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Master the Use of SWABI in English Grammar -Essential Tips from an Expert

There are plenty of acronyms in the English language, and when I began teaching grammar and writing to college students, I also had to teach them about the common acronyms used in grammar, especially if I wanted them to use more complex sentences. SWABI in English grammar are conjunctions that help you correctly vary the types of sentences you use in your writing.

What is SWABI in English grammar?

SWABI is an acronym for so, when, after, because, and if (words that help connect a dependent clause to an independent one).

Here's a quick review of the definition of an independent and dependent clause:

An independent clause is a group of words that contains a subject and verb and expresses a complete thought. Essentially, an independent clause can stand alone as a sentence.

A dependent clause is a group of words that contains a subject and verb but cannot stand alone as a sentence.

When joining a independent clause with a dependent one, use a SWABI

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Grarmmar Tip Tuesday Featuring SWABI

Remember: SWABI in English is an acronym for the words Since, When, After, Because, and If that are used as conjunctions (connecting words) in a sentence.

Some dependent clauses begin with one of the SWABI's or (subordinating conjunctions).

Once you use a subordinating conjunction, you make your clause dependent because it will need another part to express a complete idea. That second part must be able to stand on its own as a sentence.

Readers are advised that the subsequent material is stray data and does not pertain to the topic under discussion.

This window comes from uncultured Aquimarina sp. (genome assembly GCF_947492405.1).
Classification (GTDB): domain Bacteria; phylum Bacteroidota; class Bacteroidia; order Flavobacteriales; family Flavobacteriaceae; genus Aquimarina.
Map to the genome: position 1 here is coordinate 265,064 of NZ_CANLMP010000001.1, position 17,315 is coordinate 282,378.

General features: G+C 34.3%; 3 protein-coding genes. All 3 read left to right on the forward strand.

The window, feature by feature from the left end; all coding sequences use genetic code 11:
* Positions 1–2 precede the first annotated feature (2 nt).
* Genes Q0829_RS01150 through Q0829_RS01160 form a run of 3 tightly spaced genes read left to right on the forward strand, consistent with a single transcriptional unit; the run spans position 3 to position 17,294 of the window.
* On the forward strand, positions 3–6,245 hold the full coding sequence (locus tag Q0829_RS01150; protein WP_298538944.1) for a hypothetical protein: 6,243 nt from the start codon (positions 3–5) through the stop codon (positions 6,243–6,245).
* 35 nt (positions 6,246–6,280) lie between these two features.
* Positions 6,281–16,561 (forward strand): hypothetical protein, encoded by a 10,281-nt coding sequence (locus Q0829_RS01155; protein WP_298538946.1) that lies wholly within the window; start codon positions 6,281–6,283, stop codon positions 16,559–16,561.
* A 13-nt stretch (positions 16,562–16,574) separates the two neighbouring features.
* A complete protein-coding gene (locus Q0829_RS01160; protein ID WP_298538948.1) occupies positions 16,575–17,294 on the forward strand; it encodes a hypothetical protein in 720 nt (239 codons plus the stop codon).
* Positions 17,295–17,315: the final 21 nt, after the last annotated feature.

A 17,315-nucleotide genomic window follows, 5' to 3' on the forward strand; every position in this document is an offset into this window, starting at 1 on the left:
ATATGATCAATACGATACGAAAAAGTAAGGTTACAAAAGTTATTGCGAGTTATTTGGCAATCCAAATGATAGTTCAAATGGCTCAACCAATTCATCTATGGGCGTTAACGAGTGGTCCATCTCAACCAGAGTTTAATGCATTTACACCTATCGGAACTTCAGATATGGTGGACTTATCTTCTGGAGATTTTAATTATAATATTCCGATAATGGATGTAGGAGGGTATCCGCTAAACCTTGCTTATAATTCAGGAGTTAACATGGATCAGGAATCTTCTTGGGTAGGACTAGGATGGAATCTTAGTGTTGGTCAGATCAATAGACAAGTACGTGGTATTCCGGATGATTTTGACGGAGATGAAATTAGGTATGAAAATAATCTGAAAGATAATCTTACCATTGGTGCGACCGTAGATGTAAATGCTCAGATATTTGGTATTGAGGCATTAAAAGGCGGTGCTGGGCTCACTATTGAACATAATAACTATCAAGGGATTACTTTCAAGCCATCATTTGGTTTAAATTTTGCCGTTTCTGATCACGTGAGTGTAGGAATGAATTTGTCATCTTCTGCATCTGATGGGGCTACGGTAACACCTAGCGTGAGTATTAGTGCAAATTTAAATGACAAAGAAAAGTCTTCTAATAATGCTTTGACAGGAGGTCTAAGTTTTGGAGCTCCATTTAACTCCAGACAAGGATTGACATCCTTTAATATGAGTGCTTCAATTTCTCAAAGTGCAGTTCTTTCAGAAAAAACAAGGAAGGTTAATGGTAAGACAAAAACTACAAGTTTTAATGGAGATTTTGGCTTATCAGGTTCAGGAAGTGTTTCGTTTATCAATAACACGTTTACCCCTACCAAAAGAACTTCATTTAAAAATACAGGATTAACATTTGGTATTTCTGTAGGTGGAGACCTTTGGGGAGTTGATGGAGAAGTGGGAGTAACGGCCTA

For example:

complete simple sentence: "I went home."

sentence fragment: "When I went home."

complex sentence using SWABI: "When I went home, I took my dog out for a walk."

How do you know if a sentence is simple, compound, or complex?

If you can recognize the subject and verb in a sentence, you can easily determine if your sentence is simple, compound, or complex.

Can't recognize the subject and verb in a sentence? No problem.

Let's think of sentences as mini-scenes. There will always be an actor and an action in a scene. The clearer the connection between an actor and the action, the clearer the scene.

In a piece of writing, some sentences are simple (one actor and one action).

While others can be compound (two actors and two actions), or complex

(two actions that are interdependent).

*Note: There are also sentences that are both compound and complex.

You will find one of the subordinating conjunctions (SWABI) in a complex or compound-complex sentence.

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Essential Tip for using SWABI in English

Don't use subordinating conjunctions as transitions

A subordinating conjunction will be the first word in a dependent clause. It helps make the connection to an independent one. It may sound fine to use subordinating conjunctions as transitions in conversation, but if you wish to be grammatically correct in writing, only use subordinating conjunctions to connect to another clause in the same sentence.

For example you might say, "I'm going to the gym. After I get a coffee." In a piece of writing, you might revise to this: "After I go to the gym, I'm going to grab a coffee."

How to correctly punctuate dependent clauses

Rule #1: If you begin a sentence with a dependent clause, place a comma after it.

*Example After she learned about SWABI, her whole life changed.

Rule #2 : If the sentence ends with a dependent clause, don't place a comma before it.

Ex. Her whole life changed after she learned about SWABI.

Sentence variety mimics a good conversation. Using different structures effectively helps you have your best conversation on a page. Knowing how to write and punctuate a complex sentence improves your writing, clarifies your message, and strengthens your image as a good communicator.

So use your SWABI wisely.✔


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